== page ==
Today, the Minnesota House of Representatives advanced legislation authored by Rep. Andrew Carlson (DFL-Bloomington) to help laid-off hospitality and service sector workers return to their jobs. The bill passed by a vote of 70-61.
“Displaced hospitality workers deserve our full support now more than ever. Today’s vote further demonstrates our promise to provide a safety net for workers, majority of which are Black and Latinx, who are suffering the disproportionate impacts of the COVID-19 pandemic.” said Rep. Carlson. “I have full confidence and trust that Minnesota will emerge stronger than before, and build back our community with a flourishing economy.”
Rep. Carlson’s bill applies to Minnesotans employed by hotels, airports, and event centers; the facilities attached to them, including restaurants, bars, and retail; as well as related services, including maintenance, security, ticketing, ground-handling, and food and beverage services. It also applies to an enterprise providing maintenance and security services to office, retail, or commercial buildings, like a staffing agency.
“The burden of protecting Minnesotans from the spread of COVID-19 has fallen on some more than others, and our hospitality and service sector workers are among the hardest hit,” said Speaker Melissa Hortman. “Many of these workers loved their jobs, and they want to return to them. They deserve the chance to regain the jobs they lost through no fault of their own.”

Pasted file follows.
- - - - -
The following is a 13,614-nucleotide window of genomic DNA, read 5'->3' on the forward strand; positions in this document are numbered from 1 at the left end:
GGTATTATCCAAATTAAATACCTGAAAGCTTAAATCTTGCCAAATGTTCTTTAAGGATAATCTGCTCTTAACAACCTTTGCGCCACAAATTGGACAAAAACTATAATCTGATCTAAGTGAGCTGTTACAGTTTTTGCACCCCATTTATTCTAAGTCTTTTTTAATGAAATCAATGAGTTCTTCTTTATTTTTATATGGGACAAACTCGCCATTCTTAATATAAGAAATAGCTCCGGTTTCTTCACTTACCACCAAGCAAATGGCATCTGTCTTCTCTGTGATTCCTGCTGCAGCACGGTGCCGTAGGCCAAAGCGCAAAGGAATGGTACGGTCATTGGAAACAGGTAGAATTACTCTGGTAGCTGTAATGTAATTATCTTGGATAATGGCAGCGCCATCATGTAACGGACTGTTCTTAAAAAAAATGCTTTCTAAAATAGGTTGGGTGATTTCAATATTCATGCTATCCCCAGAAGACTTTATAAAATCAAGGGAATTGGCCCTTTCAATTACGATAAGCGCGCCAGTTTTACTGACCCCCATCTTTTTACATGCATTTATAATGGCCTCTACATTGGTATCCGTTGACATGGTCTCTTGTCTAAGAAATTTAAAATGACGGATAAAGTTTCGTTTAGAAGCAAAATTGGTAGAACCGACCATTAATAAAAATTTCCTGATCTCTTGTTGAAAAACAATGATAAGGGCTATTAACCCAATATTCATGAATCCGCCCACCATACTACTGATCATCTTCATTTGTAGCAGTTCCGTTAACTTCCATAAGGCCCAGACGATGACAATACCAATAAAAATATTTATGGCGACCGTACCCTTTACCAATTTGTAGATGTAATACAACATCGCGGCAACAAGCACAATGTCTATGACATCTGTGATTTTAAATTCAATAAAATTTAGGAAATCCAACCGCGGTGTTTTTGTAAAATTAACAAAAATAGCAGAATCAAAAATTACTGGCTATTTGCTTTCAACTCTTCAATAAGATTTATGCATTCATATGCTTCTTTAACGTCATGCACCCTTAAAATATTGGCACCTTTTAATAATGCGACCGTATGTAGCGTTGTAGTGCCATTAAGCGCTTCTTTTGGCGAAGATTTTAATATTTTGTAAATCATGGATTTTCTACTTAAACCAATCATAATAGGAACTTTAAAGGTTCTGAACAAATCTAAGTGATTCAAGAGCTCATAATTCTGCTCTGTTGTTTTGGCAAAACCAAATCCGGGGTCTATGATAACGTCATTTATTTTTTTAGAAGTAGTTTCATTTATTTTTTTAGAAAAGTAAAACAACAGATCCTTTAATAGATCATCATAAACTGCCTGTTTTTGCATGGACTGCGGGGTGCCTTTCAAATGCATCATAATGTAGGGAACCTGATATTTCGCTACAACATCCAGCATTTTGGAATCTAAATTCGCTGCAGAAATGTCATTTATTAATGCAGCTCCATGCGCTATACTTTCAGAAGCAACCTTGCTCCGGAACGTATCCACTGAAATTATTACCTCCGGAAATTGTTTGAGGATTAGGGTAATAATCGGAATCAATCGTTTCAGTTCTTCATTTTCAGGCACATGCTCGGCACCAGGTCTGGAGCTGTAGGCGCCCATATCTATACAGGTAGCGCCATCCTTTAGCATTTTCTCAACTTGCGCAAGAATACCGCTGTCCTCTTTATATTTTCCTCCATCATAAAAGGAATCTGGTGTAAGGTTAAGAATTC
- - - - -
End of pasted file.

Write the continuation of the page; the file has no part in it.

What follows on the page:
This bill is part of House Democrats’ broader solutions to respond to the needs of workers, families, and small businesses hit hardest by the pandemic.
“The pandemic has been difficult for everyone, but it hasn’t impacted everyone equally, and that especially applies to Minnesota’s hospitality and service sector workers,” said Majority Leader Ryan Winkler. “This is a vital sector of our economy and people of color, especially women of color, put in the work and physical labor that allows these businesses to succeed. House Democrats are putting accountability in place for employers that refuse to give workers an opportunity to regain the same jobs they had before the pandemic.”
To be eligible for rehire and retention benefits, Minnesotans need to have worked for their employer for at least six months in the year prior to January 31, 2020, and become unemployed after January 31, 2020, due to the pandemic. Employers would be required to provide eligible workers with information about available job positions for which they qualify, and to rehire employees based on a preference system of qualifications and seniority.
More information and a recap of the debate will be available on the nonpartisan office of House Public Information Services’ YouTube channel.